To a child, what’s the difference between reading a story and being told a story?
Names can be quite confusing. Some names are difficult to pronounce while others difficult to spell. If you heard a name audibly, you might learn how to pronounce it but not how to spell it. Similarly, if you heard a story told, it might mean that you could re-tell the story but find difficulty in re-writing it. This is not because reading allows you to pay more attention to the spelling of the words in the story but because storytellers put their own emotions into the words through tone, pitch and sometimes even gestures. To re-tell a story you could mimic the expressions of the storyteller, but when it comes to writing, you probably can’t put those expressions into the right emotive language. The reason for this, quite simply, is those expressions and emotions don’t belong to you. They belong to the storyteller.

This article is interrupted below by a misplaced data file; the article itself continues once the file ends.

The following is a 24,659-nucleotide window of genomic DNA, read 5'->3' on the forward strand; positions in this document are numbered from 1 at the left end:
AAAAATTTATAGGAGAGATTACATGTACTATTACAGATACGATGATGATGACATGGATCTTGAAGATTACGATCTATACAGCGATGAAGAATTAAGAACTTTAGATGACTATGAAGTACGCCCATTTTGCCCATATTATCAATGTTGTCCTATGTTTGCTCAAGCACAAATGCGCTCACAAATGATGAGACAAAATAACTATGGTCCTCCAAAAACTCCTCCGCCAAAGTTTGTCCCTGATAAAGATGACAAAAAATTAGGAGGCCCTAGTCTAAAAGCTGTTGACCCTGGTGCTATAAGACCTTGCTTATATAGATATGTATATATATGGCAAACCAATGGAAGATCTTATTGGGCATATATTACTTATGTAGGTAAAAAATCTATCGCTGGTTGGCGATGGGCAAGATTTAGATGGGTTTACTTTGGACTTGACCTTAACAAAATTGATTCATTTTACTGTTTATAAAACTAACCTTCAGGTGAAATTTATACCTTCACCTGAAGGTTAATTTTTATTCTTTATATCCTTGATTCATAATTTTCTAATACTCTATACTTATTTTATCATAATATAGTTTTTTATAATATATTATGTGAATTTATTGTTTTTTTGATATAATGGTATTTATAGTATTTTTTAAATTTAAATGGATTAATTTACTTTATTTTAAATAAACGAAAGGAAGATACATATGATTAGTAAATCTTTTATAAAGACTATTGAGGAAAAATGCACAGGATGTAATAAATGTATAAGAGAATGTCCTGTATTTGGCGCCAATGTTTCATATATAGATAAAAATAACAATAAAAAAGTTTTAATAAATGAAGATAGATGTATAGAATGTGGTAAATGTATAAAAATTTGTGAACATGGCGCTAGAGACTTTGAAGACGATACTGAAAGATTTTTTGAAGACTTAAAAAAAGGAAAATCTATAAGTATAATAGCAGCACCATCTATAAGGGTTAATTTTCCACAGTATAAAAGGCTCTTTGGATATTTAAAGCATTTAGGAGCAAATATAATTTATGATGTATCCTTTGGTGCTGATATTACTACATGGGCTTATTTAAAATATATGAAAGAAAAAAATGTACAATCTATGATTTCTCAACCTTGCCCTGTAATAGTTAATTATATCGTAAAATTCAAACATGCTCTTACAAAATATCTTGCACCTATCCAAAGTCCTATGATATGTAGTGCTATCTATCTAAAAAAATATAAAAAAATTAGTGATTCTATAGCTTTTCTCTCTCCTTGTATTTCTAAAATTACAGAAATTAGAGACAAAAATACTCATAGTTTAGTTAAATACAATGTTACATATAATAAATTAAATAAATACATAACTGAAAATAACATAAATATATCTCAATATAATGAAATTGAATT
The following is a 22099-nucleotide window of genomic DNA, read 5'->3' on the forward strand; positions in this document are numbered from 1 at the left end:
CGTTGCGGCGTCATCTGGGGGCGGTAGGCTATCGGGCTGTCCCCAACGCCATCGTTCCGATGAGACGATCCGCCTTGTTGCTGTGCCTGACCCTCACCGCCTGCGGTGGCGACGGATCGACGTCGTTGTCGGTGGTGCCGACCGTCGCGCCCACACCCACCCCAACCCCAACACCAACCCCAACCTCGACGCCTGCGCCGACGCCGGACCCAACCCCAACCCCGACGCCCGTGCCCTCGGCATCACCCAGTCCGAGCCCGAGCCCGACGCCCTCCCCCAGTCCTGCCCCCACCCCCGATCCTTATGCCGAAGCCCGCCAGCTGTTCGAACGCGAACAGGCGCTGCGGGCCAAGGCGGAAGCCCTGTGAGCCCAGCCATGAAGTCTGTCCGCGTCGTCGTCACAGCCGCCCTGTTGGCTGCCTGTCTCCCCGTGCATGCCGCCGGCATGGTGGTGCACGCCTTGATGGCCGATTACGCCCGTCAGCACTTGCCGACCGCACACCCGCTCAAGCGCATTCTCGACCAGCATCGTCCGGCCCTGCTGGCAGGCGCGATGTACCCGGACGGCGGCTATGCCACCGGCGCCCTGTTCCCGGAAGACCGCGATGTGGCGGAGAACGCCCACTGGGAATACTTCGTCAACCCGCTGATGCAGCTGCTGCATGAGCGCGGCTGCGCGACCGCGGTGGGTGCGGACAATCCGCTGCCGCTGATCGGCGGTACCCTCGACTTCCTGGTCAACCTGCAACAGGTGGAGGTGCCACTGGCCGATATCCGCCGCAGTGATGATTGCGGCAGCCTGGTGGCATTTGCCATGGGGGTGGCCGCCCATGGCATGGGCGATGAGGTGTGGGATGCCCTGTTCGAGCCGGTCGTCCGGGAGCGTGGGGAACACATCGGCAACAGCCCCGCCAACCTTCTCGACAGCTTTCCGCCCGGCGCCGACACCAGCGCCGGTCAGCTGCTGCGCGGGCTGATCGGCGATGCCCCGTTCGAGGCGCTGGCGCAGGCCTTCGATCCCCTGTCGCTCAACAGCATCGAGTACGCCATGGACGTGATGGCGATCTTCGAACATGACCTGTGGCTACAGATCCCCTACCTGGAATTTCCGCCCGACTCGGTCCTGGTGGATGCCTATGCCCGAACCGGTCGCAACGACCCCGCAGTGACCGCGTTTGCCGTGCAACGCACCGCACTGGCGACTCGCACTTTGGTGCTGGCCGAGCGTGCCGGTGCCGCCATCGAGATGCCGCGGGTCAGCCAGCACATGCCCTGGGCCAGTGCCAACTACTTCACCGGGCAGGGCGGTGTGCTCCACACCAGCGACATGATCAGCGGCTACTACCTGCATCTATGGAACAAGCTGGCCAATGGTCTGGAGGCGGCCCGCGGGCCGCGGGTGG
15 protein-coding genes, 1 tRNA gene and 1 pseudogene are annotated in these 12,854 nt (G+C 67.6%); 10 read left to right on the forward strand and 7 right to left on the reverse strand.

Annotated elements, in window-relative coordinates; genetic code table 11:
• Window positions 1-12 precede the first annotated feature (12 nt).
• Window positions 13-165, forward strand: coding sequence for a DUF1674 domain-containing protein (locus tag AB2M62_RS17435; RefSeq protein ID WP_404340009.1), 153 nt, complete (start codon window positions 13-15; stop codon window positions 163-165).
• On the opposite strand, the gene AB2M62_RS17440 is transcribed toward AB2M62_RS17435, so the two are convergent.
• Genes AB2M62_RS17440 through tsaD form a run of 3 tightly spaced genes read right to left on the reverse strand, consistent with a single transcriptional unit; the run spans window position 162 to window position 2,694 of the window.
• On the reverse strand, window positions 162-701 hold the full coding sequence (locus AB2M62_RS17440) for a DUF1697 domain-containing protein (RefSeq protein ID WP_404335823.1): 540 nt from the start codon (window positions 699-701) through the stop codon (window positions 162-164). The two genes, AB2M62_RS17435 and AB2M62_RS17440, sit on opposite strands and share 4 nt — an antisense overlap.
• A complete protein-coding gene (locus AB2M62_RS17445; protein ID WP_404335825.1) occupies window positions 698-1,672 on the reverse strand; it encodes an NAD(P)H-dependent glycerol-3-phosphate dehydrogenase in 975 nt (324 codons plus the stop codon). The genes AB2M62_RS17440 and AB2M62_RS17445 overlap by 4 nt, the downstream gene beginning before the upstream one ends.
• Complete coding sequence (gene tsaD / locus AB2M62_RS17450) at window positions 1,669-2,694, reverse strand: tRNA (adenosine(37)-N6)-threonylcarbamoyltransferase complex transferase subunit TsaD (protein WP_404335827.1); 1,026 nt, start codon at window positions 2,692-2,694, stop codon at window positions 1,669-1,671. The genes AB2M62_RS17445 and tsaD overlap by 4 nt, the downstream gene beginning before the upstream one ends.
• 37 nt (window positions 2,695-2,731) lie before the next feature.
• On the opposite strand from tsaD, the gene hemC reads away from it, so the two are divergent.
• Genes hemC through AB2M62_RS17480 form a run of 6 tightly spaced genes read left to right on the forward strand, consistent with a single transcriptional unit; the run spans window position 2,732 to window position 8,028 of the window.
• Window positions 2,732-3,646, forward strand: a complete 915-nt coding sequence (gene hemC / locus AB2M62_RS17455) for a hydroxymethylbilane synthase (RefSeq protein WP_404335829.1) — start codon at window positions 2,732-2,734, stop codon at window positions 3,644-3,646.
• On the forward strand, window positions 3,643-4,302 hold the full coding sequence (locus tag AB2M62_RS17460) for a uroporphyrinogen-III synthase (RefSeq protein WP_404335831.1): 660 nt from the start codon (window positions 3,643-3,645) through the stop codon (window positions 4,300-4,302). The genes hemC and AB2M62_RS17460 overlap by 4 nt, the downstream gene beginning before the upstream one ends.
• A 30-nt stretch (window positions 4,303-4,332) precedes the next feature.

You see, when a story is told to a child, he would have picked up on the expressions of the storyteller and felt the story based on what the storyteller has interpreted. This means that he doesn’t need to decide for himself how to feel about a situation or interpret for himself the tone of a statement etc. However, when a child reads a story for himself, he develops his own emotions about the story. He is able to create his own version of the events in the story and put his own colour into the words. This develops his emotive reading skills and strengthens his critical thinking skills.